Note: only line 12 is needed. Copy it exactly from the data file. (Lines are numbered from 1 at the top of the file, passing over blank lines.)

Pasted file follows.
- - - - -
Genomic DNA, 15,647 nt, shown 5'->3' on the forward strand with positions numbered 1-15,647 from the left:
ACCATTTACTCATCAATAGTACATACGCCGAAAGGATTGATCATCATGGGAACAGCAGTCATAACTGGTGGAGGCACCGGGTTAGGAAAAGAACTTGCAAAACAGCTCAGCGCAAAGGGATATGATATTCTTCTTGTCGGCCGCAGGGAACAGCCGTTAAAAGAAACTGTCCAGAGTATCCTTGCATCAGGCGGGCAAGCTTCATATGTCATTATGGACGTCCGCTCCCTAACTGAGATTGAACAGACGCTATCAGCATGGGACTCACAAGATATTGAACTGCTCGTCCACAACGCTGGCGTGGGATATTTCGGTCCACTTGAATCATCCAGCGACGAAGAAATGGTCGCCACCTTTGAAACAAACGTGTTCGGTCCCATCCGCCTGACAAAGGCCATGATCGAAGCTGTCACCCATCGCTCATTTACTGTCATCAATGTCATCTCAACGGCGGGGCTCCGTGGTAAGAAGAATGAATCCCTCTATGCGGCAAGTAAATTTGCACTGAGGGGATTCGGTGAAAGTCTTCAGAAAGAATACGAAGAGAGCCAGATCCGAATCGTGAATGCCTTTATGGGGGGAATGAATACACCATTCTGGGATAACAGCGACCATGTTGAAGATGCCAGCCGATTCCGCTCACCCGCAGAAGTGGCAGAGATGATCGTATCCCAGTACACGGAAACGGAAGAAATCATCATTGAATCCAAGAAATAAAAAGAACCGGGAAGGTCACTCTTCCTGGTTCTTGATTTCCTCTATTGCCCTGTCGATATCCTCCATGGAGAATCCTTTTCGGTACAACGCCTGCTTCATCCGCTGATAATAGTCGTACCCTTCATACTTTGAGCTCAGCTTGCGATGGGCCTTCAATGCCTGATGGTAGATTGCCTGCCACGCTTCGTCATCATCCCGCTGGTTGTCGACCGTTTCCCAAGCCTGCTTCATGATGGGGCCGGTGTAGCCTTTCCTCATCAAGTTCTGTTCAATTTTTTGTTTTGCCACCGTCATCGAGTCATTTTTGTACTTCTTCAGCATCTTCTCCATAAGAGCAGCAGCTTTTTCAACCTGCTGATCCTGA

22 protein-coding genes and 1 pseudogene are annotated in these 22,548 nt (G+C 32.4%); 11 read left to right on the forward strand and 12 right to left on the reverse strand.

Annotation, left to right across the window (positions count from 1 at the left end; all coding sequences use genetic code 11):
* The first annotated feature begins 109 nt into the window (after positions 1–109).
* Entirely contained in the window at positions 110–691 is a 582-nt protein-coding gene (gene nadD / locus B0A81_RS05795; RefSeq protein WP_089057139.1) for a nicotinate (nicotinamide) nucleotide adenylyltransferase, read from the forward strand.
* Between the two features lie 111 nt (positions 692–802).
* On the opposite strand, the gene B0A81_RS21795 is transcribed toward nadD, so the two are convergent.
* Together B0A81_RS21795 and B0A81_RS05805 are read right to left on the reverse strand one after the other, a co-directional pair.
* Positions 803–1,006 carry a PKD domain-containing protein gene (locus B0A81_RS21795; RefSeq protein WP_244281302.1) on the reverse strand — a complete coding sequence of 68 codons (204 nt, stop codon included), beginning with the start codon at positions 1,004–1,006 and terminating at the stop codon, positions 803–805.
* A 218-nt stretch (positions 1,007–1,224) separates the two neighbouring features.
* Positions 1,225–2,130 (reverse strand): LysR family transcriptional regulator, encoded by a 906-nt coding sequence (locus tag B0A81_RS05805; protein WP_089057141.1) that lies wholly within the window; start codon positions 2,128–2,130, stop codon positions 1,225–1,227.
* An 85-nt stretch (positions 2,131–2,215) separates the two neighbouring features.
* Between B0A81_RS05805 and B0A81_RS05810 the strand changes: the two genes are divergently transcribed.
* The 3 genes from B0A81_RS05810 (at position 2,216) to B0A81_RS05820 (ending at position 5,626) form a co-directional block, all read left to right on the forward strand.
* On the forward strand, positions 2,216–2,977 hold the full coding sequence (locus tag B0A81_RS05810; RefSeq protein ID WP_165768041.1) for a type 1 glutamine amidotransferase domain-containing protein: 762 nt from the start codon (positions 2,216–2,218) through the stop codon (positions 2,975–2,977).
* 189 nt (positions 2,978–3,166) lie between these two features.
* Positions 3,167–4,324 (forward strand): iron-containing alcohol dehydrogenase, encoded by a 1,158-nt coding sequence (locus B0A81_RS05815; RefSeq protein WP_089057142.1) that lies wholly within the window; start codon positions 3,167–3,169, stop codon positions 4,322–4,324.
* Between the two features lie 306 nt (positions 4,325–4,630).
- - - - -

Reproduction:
* Positions 1,225–2,130 (reverse strand): LysR family transcriptional regulator, encoded by a 906-nt coding sequence (locus tag B0A81_RS05805; protein WP_089057141.1) that lies wholly within the window; start codon positions 2,128–2,130, stop codon positions 1,225–1,227.